Oregon OSHA has enacted two rules dealing with weather-caused heat exposure and exposure to smoke resulting from wildfires. There's no question that exposure to both of these can pose serious health hazards, and we would expect the likelihood of these problems to get worse over time. The new OSHA rules require employers to monitor both heat and air quality. Once action levels are exceeded, employers must institute specific administrative and engineering controls. For heat exposure, employers must provide shade, water, and adjusted work/rest schedules. Smoke exposure can be controlled using respirators, air filtration systems, and suspending outdoor work operations depending...
Jan 22, 2018
Does your facility require a rescue team? What OSHA standards require some kind of emergency response procedures? If your facility needs some level of emergency response, how do you develop these capabilities? What types of procedures, equipment, and training is needed? Or should it be out sourced?
Sep 6, 2017
The rules that deal with confined space training are clear. Entrants and attendants may need to know a lot about medical issues.
Jul 19, 2017
A client recently called me with a question. At his facility there was a confined space (a large vault) that they wanted to enter using alternate entry procedures (also known as reclassifying the space). Can you enter a space to test the air to determine if it’s safe to enter using alternate entry procedures? Or do you have to make an initial entry using all protections afforded by the confined space rules?
Jul 28, 2015
On a construction site we often need to position some workers above the ground and others below. So we often find scaffolds erected near excavations. While no one would intentionally place a scaffold leg on the lip of an excavation both the excavation competent person and the scaffold competent person (yes, both scaffolds and excavations require competent persons) should be able to answer the question: how close is too close?
Jun 24, 2015
If a fall arrest anchor can’t withstand the forces generated, nothing else matters. But when a worker clips in, how can they be assured that the anchor will function if and when it’s needed? This is essentially a quality assurance question and assuring quality requires a variety of processes, none of which are complicated but each are required to make the system work. In this blog we have broken the processes down into various steps with the focus on fall arrest anchors.
Jun 27, 2014
Would you work at the toe of a nine-foot vertical wall of dirt with no protective system? Hopefully your answer is ‘no.’ But what if you received a letter from a soils engineer who had evaluated the composition of the dirt and declared it safe? Is an excavation safe because a soil engineer says it is?
May 11, 2014
Forklift backup alarms generate a lot of discussion. They can be annoying in an already noisy environment, and operators have even been known to stuff material into the horn to muffle the sound. But this equipment plays an essential safety role. I’m guessing that everyone reading this has, at one time, been alerted by the beep-beep-beep of an approaching vehicle. So do you need forklift backup alarms? In general, yes. But the answer isn’t quite that simple.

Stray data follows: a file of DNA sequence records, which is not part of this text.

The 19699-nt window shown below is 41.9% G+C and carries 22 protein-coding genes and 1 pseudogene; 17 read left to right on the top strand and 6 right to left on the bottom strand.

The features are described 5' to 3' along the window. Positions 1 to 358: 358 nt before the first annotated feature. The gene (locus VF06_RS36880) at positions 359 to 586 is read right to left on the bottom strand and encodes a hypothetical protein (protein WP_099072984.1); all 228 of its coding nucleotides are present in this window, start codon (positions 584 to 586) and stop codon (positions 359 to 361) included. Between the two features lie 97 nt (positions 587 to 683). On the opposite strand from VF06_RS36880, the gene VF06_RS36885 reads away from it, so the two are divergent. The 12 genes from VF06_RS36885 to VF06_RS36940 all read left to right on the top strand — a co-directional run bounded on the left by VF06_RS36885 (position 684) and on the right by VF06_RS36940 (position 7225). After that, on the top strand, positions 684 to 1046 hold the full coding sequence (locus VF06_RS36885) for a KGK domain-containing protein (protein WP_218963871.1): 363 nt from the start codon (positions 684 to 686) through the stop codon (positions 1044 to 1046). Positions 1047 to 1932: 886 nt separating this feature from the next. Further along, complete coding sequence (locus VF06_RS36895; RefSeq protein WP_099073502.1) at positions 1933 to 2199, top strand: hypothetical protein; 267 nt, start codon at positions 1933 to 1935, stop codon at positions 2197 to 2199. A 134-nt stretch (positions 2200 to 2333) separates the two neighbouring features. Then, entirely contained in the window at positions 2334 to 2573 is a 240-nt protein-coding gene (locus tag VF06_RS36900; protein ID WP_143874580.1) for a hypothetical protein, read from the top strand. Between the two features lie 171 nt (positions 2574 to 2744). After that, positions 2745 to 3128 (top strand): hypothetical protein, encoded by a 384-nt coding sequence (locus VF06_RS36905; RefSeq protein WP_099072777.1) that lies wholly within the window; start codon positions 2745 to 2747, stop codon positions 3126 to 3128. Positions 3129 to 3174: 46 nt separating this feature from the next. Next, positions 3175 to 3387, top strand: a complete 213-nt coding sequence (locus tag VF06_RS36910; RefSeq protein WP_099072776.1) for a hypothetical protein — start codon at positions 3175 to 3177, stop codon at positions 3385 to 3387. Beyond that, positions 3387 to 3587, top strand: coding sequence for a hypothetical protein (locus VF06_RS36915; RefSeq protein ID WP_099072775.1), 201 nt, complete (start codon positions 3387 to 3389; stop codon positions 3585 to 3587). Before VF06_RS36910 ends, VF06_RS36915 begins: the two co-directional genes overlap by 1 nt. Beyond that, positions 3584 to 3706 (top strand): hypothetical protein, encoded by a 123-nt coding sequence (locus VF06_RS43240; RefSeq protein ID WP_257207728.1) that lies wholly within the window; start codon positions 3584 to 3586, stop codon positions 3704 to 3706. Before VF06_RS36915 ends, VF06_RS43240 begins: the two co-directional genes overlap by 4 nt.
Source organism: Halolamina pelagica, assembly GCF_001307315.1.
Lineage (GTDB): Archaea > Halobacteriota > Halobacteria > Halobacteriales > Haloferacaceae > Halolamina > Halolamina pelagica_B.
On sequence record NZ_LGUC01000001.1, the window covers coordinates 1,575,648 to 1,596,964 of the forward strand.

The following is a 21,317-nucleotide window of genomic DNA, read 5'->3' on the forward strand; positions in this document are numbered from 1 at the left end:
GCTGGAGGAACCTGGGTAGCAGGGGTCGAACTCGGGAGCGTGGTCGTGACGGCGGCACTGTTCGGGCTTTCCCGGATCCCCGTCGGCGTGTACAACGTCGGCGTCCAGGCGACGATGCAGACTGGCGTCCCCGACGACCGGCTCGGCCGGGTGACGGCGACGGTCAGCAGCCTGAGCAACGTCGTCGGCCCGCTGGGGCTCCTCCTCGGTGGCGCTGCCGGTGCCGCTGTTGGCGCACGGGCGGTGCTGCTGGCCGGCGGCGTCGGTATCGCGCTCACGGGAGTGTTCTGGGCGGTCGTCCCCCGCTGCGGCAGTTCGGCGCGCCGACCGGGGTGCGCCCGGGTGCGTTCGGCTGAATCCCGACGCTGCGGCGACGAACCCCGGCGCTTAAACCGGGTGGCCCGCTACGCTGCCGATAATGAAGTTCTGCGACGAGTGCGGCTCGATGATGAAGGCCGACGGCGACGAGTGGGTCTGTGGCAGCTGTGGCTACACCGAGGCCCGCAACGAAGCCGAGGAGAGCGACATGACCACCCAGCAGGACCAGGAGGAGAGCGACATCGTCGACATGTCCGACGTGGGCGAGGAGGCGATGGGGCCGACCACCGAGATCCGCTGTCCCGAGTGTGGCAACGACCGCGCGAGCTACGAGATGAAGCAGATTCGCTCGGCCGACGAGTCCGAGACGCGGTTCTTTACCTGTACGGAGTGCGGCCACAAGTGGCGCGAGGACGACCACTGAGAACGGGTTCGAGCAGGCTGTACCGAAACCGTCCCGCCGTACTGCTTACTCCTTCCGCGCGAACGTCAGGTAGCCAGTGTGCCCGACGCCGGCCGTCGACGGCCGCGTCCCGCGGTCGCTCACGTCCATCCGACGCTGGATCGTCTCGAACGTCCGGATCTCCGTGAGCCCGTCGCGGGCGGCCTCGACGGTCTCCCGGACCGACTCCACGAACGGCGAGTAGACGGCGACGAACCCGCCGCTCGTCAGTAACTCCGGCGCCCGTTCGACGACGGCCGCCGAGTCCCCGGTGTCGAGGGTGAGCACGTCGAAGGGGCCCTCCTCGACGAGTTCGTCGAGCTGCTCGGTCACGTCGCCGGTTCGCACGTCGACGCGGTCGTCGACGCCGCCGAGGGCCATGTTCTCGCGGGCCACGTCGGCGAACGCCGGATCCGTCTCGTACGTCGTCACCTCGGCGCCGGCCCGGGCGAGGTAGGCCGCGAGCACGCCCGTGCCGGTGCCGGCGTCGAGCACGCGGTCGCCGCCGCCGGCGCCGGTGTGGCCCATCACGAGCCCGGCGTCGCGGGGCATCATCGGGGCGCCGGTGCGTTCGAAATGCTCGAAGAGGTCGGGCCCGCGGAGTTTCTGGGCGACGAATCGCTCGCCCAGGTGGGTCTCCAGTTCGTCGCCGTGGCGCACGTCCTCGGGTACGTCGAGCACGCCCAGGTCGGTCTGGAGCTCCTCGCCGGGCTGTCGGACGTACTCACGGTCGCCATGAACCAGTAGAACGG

Feb 11, 2014
Accidents while operating a forklift require a forklift incident investigation to understand what caused the accident.
Nov 7, 2011
Recently OROSHA released the text of of proposed changes to the confined space standards rules. Their goal is to bring construction under the same standards as general industry. The proposed rules can be found here:
Jul 7, 2011
We spend a fair amount of time fielding questions about confined space, fall protection and excavation safety. Most of time people describe a scenario and ask us whether we would consider it safe or compliant. Generally their questions hinge on an activity that is not directly addressed by the OSHA regulations.
Jul 5, 2011
Recently a vigorous online discussion erupted over this question when it was asked on an online message board. When I last checked over 140 people had expressed a wide variety of fact and opinion. The question itself was simple to answer: “No, OSHA doesn’t require an employee to use fall protection when using a scissors lift (i.e., work platform that cannot be positioned completely beyond the base) if the guardrails are installed and the gates closed.” In fact, the scissors lift itself is a form of fall protection which protects workers from the hazards of working from portable ladders.
The question itself was simple to answer: “No, OSHA doesn’t require an employee to use fall protection when using a scissors lift (i.e., work platform that cannot be positioned completely beyond the base) if the guardrails are installed and the gates closed.” In fact, the scissors lift itself is a form of fall protection which protects workers from the hazards of working from portable ladders.
Aug 17, 2009
Are you at elevated risk for heat stress? During these dog days, heat stress can be a big problem. Heat causes our bodies to undergo physical changes such as changes in our circulation. More blood flows to the skin and less flows to the kidneys and other organs. Also, heart-rate increases to maintain adequate blood pressure.